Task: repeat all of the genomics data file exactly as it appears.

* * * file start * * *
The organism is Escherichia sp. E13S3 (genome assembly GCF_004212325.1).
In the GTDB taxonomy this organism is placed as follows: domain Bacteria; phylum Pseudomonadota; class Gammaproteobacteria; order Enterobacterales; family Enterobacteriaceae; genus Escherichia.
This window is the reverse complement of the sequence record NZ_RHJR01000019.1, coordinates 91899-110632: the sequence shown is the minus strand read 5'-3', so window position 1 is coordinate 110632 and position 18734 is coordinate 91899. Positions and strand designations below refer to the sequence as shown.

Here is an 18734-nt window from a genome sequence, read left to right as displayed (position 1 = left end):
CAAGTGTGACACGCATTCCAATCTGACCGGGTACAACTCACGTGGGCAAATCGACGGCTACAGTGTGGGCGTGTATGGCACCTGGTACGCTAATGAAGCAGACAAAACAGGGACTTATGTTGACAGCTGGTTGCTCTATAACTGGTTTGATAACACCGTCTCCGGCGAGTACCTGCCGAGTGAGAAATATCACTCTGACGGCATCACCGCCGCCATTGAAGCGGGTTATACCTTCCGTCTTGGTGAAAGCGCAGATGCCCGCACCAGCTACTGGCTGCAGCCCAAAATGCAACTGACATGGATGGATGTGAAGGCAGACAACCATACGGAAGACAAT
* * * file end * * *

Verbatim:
The organism is Escherichia sp. E13S3 (genome assembly GCF_004212325.1).
In the GTDB taxonomy this organism is placed as follows: domain Bacteria; phylum Pseudomonadota; class Gammaproteobacteria; order Enterobacterales; family Enterobacteriaceae; genus Escherichia.
This window is the reverse complement of the sequence record NZ_RHJR01000019.1, coordinates 91899-110632: the sequence shown is the minus strand read 5'-3', so window position 1 is coordinate 110632 and position 18734 is coordinate 91899. Positions and strand designations below refer to the sequence as shown.

Here is an 18734-nt window from a genome sequence, read left to right as displayed (position 1 = left end):
CAAGTGTGACACGCATTCCAATCTGACCGGGTACAACTCACGTGGGCAAATCGACGGCTACAGTGTGGGCGTGTATGGCACCTGGTACGCTAATGAAGCAGACAAAACAGGGACTTATGTTGACAGCTGGTTGCTCTATAACTGGTTTGATAACACCGTCTCCGGCGAGTACCTGCCGAGTGAGAAATATCACTCTGACGGCATCACCGCCGCCATTGAAGCGGGTTATACCTTCCGTCTTGGTGAAAGCGCAGATGCCCGCACCAGCTACTGGCTGCAGCCCAAAATGCAACTGACATGGATGGATGTGAAGGCAGACAACCATACGGAAGACAAT